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I was speaking with a publisher yesterday who is all excited about plans to include book club guides in many of their forthcoming books.  Yes, book club guides sound like a nice idea, but the excitement she was expressing over the prospect kind of threw me for a loop. Reading guides?  Surely this is not something to get excited about.

A little more discussion proved that I am wrong. Reading guides are hot – largely because book clubs are very hot, and publishers are excited about any way they can think of to make a title a more likely prospect for a book club pick.

Further proof of the book club renaissance — I only recently noticed libraries stocking “Book Club Kits” — multiple copies of a book which can be checked out by a single member for an entire book club, along with discussion questions and background information on the author.  Apparently, libraries have been making such kits available for a while now, but lately — libraries who have these kits can’t keep up with the demand.

Another indication? I recently got an email from Peter, a fellow who runs Flashlight Worthy Book Recommendations. Apparently he’s looking to expand his offerings of book club books. Why? Well, the book club community has recently discovered FlashLight Worthy’s book club lists, love them – and are clamoring for more.

What’s the reason for this renewed interest in, and popularity of book clubs ? Perhaps it’s because there seems to be a book club for everyone, and they are taking place in all kinds of forms. Some book club members are finding one another, and conducting discussions online. Others are holding on-site book club meetings during lunch breaks at work. There are Twitter book clubs (e.g.:TwitterBookClub; Picador Book Club, JBC Twitter Book Club); book clubs for mothers and  daughters; and even Twitter Book Clubs just for Moms.

Will the increasing prevalence of e-reading devices and social software make book clubs even more popular? Lots of e-book book clubs are already in existence, and with online book and reading communities like BookGlutton, book club members don’t even need to meet at the same time, much less the same place.

We’d love to hear from you — are you in a book club? Is it an “In Real Life” book club, or a virtual one? How did your book club form? What unites the members of your club – genre, relationships, geography? What do you love most about your book club? Why do you think book clubs are enjoying new found popularity?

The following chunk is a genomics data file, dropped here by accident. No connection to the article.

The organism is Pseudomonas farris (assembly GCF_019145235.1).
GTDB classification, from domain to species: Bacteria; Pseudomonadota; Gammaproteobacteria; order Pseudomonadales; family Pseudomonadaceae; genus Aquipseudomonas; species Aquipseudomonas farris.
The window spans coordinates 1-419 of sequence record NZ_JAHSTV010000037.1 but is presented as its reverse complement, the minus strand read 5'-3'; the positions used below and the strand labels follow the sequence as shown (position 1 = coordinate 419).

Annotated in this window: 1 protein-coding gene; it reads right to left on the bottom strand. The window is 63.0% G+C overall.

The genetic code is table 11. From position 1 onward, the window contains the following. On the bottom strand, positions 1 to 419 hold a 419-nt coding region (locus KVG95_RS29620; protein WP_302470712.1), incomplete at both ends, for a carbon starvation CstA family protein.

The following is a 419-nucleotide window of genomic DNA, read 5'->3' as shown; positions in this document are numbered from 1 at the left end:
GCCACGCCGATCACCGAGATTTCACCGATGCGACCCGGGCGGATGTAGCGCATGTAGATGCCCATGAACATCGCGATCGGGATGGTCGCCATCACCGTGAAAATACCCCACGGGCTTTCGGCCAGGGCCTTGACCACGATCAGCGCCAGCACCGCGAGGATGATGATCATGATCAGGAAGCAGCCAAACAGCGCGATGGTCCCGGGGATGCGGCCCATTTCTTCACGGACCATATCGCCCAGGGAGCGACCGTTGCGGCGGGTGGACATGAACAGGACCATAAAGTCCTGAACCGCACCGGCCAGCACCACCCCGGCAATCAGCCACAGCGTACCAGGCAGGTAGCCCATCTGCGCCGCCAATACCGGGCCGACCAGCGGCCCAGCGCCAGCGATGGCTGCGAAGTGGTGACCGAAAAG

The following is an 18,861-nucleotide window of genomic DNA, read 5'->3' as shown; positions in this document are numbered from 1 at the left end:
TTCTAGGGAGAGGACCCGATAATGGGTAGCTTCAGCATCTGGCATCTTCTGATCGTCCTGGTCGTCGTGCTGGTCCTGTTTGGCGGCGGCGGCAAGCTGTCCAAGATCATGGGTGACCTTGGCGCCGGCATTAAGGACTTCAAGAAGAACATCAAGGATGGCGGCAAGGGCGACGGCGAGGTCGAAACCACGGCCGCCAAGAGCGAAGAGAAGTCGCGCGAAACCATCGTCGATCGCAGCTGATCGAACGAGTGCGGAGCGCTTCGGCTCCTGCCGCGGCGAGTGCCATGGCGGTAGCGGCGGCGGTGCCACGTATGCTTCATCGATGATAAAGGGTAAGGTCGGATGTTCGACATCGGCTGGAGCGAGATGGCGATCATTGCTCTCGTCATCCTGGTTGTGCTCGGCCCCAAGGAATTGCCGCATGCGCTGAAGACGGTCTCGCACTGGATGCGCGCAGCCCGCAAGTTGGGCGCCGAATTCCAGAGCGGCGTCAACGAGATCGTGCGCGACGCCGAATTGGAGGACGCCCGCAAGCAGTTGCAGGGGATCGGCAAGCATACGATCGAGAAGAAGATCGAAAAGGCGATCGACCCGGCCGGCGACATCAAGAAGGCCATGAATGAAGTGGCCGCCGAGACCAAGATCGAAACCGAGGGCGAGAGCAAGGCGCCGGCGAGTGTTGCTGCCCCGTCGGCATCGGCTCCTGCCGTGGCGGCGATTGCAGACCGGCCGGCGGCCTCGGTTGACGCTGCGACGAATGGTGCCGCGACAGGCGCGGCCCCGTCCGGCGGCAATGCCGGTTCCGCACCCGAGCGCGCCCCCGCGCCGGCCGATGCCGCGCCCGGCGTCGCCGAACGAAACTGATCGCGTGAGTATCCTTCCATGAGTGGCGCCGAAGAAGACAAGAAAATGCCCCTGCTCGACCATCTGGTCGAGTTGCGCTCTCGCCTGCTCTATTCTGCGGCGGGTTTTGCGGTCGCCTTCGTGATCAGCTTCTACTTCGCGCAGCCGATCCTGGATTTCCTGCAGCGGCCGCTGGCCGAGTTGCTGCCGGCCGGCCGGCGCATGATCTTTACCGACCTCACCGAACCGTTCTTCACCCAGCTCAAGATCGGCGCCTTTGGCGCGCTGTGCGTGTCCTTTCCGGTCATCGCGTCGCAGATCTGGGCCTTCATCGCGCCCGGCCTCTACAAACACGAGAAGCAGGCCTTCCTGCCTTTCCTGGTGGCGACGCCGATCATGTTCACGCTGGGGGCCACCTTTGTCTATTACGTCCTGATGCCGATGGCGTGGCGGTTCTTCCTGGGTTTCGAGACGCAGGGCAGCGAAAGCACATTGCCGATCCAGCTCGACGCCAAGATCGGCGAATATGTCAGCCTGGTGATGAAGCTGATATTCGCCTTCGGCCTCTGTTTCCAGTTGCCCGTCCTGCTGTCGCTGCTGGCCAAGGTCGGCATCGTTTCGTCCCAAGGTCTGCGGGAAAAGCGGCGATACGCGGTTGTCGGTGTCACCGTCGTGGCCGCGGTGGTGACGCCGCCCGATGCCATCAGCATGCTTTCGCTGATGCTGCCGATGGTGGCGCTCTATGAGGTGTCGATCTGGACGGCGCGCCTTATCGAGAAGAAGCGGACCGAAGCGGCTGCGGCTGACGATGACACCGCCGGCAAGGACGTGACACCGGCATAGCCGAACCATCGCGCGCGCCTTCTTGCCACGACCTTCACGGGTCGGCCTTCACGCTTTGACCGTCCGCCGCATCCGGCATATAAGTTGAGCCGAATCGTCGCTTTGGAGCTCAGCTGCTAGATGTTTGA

Let us know in the comments below, and who knows? We just might be doing a #FollowReader discussion on the book club renaissance in the near future.

Oh, and if you have any suggestions for new book club lists for Flashlight Worthy, please contact Peter: info@flashlightworthy.com.

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We’re almost caught up with #FollowReader conversation summaries! (go, me!). Last week’s #followreader was really fun (well, for me anyway). The topic was: “Bookish Communities, On and Offline – Where Do You Get Your Fix?” Lots of people tweeted up to let us know about their favorite face-to-face and web-based book clubs, as well as about book-centric social networking sites, libraries, bookstore events, blogs, and websites that they frequent to get their book on.

Lots of people still favor the good old fashioned in person book club. Others are fans of online book groups, and social networking sites. GoodReads and LibraryThing were both cited as great sites. Lots of people mentioned genre-specific clubs they belong to, also.

Conversation wise, the topic of whether publishers should be creating and/or controlling bookish communities was discussed at length. Many, many opinions on this one, but overall most of us don’t think publishers should have control, but it’s cool if they want to facilitate.

This week I’m especially thrilled to announce my DH has written up a program so I can capture our #followreader conversations and present the transcript in “logical” chronological order (that is, oldest to newest). In upcoming posts, we’ll perhaps present this as a link to a site where the transcript will be hosted so not to clog up the blog with tons of tweets, but even as it is, it’s pretty nifty! Enjoy.

Oh! And if you have anything to add about bookish communities – especially great resources for on-and off-line book clubs/groups, PLEASE add in the comments section here. Lots of people will be very appreciative!

Thanks!

Luv,  Kat
Transcript for #FollowReader: Bookish Communities ON- and OFF-Line. Where Do YOU Get Your Fix?

bookish community-there are lots of ways to define, it but how do you live it? what’s your favorite bookish community offline? #followreader

Posted by KatMeyer at Thu, 06 Aug 2009 20:01:12 +0000 (msg id: 3168547045)

Do you belong to a book group? Do you visit the library for your real life bookish community fix?Do you go to author signings? #followreader

Posted by KatMeyer at Thu, 06 Aug 2009 20:02:00 +0000 (msg id: 3168556501) (more…)